The Article 32 hearing of Lt. Jacob Xavier Portier has begun. The Navy SEAL officer faces seven different Uniform Code of Military Justice (USMJ) charges, to include dereliction of duty and conduct unbecoming an officer and a gentleman.

During a 2017 deployment in Iraq, Portier was the SEAL platoon commander of Special Operations Chief Edward “Eddie” Gallagher, who has been accused of murdering a 15-year-old captured ISIS fighter, shooting at unarmed civilians, wrongfully using a dead ISIS fighter to re-enlist, and abusing banned controlled substances.

“This is not a case about any minor misconduct by the enlisted sailors in the platoon or any perceived guilt by association. This is about Chief Gallagher killing civilians indiscriminately and the chain of command that did nothing about it,” said Marine Captain Conor McMahon, the Judge Advocate for the government.

Government prosecutors claim that Portier both knew about Gallagher’s actions and performed the reenlistment ceremony. They also argue that he ordered his platoon to pose for a group photo next to the dead detainee. The prosecutors, however, acknowledge that Portier wasn’t present during the actual killing. But they stressed that he didn’t do anything when he found out.

“It got so bad that by February or March 2018, (the two SEALs) were so frustrated that they went to Lt. Portier and told him if an investigation wasn’t launched, they were going directly to NCIS, the Commodore or Fox News,” added McMahon.

Government prosecutors also accuse Portier of making false statements to his superiors when he was confronted about Gallagher’s alleged war crimes.

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According to defence attorney Jeremiah Sullivan, who is representing Portier, not only the SEALs in Portier’s platoon gave conflicting accounts about Gallagher’s actions but they also kept information from him. According to Sullivan, the SEALs got together to “get their stories straight” and that a war crime never came up to Portier’s notice. Sullivan argues that when his client got a full picture of the events, he immediately reported his Chief up to the chain of command. The defence attorney added that the case “it’s not going to go well for the government” and that his client prefers a quick trial to exonerate his name and honour.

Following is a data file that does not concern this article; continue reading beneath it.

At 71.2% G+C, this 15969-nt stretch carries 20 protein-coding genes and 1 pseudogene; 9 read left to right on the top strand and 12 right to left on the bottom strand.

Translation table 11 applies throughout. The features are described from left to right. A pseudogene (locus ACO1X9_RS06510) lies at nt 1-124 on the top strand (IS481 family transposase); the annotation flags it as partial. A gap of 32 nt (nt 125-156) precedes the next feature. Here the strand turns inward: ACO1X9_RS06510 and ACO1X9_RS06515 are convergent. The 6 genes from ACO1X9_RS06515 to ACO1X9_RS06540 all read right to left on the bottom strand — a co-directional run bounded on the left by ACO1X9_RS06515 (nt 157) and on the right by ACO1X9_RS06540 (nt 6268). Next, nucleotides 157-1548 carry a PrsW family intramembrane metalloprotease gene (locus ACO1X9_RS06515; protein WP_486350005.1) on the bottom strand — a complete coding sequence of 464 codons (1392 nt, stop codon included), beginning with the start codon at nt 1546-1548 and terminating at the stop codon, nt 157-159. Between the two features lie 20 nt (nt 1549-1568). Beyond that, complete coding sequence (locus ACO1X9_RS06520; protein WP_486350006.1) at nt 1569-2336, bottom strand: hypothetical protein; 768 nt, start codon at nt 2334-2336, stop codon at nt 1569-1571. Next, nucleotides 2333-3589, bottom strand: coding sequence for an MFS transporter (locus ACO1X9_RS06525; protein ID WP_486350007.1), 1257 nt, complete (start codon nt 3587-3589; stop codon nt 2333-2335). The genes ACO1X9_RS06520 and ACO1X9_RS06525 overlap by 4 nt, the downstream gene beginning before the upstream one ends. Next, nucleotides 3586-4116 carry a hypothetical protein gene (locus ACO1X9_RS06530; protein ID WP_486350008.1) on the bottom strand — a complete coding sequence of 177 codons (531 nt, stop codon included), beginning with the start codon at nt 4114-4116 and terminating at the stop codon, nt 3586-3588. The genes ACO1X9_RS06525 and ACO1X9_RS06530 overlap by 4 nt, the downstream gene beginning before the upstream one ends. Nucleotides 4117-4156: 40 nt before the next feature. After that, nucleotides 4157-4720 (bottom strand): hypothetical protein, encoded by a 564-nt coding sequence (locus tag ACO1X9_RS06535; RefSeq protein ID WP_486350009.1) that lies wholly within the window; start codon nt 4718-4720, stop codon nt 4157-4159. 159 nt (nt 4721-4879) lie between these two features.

McMahon’s conclusion was fierce: “This case is about a Navy lieutenant who didn’t possess the moral courage to do the right thing,” said McMahon, in his closing comments. “Lt. Portier didn’t take out a hunting knife and stab a prisoner in the neck. He didn’t get behind a sniper rifle and shoot at a little girl trying to escape from ISIS and he didn’t shoot an old man taking water jugs to the river. But he knew about it — and he did nothing.”

Lt. Portier graduated from Basic Underwater Demolition/SEAL (BUDs) training in 2010. Throughout his frogman career, he has been assigned to west coast SEAL teams. Currently, he is with SEAL Team 7, based in Coronado, California.  He has been awarded the Bronze Star with combat “V” device and the Navy/Marine Corps Commendation Medal.

The Article 32 hearing is a preliminary procedure. Its purpose is for the presiding officers to judge if there is enough evidence for a court-martial.